On February 7, 2000 a smurf attack generating over 1 gigabit per second of ICMP traffic was launched against Yahoo's routers, causing their websites to be inaccessible to the world for hours. In a message sent to the Computer Emergency Response Team (CERT), Yahoo network engineer Jan B. Koum stated that the attackers were "above your average script kiddie" and "knew about our topology and planned this large scale attack in advance."
Shortly thereafter, Stanford University's computer security administrator David J. Brumley began monitoring Internet Relay Chat (IRC) traffic on irc.stanford.edu, which was a public server on the EFnet IRC network. He discovered discussions about the attack on Yahoo taking place which led him to believe members of the IRC channel #goonies had information about the source of the attacks, and he contacted the FBI to give them transcripts of the IRC chat.
Over the following week a series of equally crippling Denial-of-service attacks affected many other major internet sites including eBay, Amazon.com, E*TRADE, and Buy.com. A security consultant named Joel de la Garza also began investigating the IRC channel #goonies and while he was in the channel, RSA Security's website was redirected to a hacked web server in Colombia with a defaced copy of their home page. The defacement included a reference to David Brumley's nickname on IRC, as he had joined the channel by then in an attempt to gather more information from Dennis. de la Garza witnessed this live show of criminal activity and later reported about it to the media. On March 5, 2000 the FBI raided Moran's house and seized his computers. Despite the incriminating chat transcripts and possession of the contents of his computers, Moran was not charged with any crime by federal prosecutors.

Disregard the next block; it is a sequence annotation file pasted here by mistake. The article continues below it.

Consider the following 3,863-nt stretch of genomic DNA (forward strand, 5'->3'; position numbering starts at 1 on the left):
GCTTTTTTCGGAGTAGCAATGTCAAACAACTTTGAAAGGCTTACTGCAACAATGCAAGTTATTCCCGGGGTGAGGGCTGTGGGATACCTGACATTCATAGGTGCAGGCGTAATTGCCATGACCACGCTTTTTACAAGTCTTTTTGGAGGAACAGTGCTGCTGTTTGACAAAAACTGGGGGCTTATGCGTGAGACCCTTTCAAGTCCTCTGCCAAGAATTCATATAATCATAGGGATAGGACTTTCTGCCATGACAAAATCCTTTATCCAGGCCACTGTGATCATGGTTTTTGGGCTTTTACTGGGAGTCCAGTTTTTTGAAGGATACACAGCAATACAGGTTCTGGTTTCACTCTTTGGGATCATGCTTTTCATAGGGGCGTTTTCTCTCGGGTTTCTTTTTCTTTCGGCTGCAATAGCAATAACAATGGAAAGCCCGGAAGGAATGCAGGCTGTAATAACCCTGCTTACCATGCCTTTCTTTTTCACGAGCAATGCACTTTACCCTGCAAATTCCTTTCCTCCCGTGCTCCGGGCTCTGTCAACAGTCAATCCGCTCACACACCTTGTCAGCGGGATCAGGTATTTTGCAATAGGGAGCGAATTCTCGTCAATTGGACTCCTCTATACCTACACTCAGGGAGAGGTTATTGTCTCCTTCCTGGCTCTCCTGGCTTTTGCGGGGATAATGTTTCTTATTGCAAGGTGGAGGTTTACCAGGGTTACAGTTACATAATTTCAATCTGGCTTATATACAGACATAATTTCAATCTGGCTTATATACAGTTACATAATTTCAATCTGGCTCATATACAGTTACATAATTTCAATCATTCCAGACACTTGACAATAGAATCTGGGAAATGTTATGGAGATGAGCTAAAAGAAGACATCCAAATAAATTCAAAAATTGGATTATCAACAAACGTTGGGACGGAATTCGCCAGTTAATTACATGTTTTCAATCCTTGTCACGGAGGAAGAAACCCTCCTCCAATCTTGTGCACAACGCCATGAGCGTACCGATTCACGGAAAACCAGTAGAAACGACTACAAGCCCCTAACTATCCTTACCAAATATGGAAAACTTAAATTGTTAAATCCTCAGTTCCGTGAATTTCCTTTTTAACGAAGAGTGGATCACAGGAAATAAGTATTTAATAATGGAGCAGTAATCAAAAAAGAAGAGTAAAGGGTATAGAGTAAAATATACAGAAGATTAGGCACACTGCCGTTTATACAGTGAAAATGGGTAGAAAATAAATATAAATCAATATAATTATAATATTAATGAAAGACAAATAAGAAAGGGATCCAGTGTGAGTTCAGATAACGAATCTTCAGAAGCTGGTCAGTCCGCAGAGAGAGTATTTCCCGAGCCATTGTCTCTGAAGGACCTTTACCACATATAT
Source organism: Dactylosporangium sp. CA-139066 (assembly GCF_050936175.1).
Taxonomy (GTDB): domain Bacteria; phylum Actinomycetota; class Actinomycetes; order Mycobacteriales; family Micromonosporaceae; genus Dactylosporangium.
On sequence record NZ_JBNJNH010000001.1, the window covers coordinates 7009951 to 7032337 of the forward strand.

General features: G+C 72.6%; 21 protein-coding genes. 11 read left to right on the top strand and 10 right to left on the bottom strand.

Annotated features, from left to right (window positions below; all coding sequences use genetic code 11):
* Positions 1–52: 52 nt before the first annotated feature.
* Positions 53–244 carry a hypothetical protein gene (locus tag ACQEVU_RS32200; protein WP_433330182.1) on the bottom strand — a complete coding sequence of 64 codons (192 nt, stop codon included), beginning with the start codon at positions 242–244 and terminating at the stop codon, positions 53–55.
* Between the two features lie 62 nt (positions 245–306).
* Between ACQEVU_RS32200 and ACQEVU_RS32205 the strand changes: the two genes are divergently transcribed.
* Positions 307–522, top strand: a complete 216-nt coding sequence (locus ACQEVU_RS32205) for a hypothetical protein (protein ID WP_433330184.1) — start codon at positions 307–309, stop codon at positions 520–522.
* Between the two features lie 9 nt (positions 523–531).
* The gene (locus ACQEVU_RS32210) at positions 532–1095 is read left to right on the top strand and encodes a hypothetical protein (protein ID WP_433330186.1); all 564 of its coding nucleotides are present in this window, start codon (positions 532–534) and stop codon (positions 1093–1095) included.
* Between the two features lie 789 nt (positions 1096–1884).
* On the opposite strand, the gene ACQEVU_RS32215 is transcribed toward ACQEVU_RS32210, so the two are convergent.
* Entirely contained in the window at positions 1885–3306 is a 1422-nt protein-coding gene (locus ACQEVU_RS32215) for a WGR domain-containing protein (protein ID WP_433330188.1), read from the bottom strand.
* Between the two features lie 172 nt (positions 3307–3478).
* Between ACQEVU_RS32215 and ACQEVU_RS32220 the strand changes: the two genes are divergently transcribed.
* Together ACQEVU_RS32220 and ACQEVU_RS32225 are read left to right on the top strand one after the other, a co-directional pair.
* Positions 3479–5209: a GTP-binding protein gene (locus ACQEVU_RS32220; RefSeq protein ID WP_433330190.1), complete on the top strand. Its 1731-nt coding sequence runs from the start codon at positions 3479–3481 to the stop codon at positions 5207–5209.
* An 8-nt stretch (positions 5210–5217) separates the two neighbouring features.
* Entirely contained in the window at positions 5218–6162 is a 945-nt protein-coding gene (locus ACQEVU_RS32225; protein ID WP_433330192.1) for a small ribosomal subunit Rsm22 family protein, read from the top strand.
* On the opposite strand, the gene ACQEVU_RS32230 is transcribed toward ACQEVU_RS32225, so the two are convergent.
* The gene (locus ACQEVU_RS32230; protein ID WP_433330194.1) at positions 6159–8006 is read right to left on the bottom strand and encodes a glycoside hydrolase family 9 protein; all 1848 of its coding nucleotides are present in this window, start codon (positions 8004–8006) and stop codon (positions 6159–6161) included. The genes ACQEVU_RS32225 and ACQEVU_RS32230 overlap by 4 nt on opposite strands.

After having so much attention drawn to him, and de la Garza's account of Moran being responsible for defacing RSA's website, the FBI investigated Moran's connections to other website defacements . Eventually they passed this evidence on to the New Hampshire Attorney General's office and Moran was charged as an adult with 7 counts of Class A felony unauthorized access of a computer. One year later, on March 9, 2001 he plead guilty to 4 counts of misdemeanor unauthorized access of a computer and was sentenced to 12 months in jail with 3 months suspended as well as ordered to pay $15,000 USD in restitution.
After long fight, ex-hacker receives radio license; Back online: Kevin Mitnick served 5 years for stealing software and altering data
Dec 27, 2002; WASHINGTON (AP) - A man the federal government once labeled "the most wanted computer criminal in U.S. history" has won a long...